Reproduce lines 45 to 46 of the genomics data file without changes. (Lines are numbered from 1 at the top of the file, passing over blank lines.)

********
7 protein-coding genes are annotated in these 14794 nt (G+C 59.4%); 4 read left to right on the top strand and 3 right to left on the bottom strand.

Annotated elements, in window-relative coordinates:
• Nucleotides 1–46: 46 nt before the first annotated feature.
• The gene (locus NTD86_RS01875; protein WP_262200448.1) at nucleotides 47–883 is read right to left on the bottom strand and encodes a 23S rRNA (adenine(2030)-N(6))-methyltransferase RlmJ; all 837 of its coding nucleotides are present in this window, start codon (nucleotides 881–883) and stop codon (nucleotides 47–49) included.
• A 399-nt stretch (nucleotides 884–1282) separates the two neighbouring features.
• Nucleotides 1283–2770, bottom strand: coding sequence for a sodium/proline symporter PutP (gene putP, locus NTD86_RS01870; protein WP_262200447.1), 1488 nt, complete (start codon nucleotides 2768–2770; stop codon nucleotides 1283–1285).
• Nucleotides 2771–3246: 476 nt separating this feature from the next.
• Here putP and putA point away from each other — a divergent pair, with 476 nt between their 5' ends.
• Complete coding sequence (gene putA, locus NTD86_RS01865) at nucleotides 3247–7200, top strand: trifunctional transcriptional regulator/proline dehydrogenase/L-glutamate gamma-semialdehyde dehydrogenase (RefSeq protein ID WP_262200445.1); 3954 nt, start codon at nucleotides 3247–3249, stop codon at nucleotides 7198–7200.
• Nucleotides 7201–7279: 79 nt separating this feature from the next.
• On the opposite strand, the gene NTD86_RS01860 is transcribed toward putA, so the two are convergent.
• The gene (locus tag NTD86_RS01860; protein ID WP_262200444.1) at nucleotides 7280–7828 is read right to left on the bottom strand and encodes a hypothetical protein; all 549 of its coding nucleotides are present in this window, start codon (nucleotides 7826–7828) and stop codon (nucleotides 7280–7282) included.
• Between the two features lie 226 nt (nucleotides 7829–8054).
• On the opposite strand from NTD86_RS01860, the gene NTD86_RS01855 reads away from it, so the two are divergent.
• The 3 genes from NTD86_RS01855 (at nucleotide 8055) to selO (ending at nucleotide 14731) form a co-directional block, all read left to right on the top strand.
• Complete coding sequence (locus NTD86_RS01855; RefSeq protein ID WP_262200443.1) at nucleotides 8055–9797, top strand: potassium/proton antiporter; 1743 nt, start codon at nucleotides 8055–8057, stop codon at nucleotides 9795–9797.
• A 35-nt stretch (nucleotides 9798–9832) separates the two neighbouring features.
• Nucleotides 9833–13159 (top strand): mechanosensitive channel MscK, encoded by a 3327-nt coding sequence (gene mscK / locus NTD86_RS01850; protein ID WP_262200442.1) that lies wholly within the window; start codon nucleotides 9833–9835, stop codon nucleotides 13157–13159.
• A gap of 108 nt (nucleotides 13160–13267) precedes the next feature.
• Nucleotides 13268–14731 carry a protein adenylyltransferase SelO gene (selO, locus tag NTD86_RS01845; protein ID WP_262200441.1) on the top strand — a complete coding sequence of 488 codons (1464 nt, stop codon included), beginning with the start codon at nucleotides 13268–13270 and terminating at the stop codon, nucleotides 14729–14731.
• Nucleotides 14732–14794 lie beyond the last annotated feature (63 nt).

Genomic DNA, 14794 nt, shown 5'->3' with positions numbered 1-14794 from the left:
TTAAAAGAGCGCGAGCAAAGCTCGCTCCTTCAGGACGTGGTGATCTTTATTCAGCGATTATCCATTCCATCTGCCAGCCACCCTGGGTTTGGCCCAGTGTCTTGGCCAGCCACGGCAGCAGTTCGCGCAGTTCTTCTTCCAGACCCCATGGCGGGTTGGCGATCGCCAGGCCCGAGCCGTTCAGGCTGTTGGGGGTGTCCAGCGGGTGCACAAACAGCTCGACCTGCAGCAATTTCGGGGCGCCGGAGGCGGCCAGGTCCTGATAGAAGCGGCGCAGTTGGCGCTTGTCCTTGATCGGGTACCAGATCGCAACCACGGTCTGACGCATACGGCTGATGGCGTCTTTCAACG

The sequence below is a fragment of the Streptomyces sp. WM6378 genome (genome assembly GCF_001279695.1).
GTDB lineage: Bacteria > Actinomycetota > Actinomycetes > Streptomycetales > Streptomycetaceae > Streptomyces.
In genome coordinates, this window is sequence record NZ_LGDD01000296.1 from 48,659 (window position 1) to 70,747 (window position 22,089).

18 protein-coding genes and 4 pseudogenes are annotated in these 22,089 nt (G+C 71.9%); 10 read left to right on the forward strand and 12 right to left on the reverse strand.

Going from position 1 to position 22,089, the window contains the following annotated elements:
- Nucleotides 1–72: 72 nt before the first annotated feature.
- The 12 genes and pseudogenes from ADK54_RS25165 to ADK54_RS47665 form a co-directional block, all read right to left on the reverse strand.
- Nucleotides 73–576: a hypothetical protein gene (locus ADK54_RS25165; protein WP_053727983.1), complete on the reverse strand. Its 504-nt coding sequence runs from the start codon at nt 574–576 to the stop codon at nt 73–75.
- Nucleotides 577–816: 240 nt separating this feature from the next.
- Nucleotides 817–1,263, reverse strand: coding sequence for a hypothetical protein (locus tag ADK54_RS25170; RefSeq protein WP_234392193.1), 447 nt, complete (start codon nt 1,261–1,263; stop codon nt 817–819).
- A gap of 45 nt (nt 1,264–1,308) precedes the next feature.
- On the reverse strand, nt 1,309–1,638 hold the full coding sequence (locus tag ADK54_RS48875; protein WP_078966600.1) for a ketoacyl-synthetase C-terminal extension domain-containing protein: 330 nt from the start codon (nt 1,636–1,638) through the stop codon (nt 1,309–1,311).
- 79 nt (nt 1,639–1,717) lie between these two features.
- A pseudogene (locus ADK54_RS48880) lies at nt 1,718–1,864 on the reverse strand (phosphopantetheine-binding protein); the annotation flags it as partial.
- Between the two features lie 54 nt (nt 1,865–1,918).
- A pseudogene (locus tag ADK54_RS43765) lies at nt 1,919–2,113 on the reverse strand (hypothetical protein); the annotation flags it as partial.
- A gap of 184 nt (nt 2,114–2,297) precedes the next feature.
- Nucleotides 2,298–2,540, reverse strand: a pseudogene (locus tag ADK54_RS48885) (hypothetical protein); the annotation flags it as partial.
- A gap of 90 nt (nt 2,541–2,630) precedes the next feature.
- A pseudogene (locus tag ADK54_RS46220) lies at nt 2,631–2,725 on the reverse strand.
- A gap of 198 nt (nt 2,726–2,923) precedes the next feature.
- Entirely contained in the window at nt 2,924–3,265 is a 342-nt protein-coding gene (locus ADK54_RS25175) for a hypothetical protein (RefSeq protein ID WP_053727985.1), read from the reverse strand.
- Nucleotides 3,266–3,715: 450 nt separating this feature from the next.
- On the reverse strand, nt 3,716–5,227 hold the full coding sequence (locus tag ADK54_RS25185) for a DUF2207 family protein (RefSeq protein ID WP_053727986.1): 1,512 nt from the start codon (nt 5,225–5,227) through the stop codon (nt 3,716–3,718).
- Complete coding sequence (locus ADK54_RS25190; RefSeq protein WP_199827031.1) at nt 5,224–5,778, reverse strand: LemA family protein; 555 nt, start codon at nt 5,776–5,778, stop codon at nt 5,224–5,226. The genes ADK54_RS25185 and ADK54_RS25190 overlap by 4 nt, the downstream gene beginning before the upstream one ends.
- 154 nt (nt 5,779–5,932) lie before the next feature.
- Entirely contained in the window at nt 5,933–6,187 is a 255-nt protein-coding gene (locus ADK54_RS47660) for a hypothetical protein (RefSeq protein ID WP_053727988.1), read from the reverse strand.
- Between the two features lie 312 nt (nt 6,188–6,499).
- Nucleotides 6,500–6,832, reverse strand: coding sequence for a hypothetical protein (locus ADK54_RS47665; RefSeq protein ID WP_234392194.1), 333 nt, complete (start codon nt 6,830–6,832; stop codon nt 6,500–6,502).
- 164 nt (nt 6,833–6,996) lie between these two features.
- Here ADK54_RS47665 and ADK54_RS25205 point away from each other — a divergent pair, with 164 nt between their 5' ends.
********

- Entirely contained in the window at nt 2,924–3,265 is a 342-nt protein-coding gene (locus ADK54_RS25175) for a hypothetical protein (RefSeq protein ID WP_053727985.1), read from the reverse strand.
- Nucleotides 3,266–3,715: 450 nt separating this feature from the next.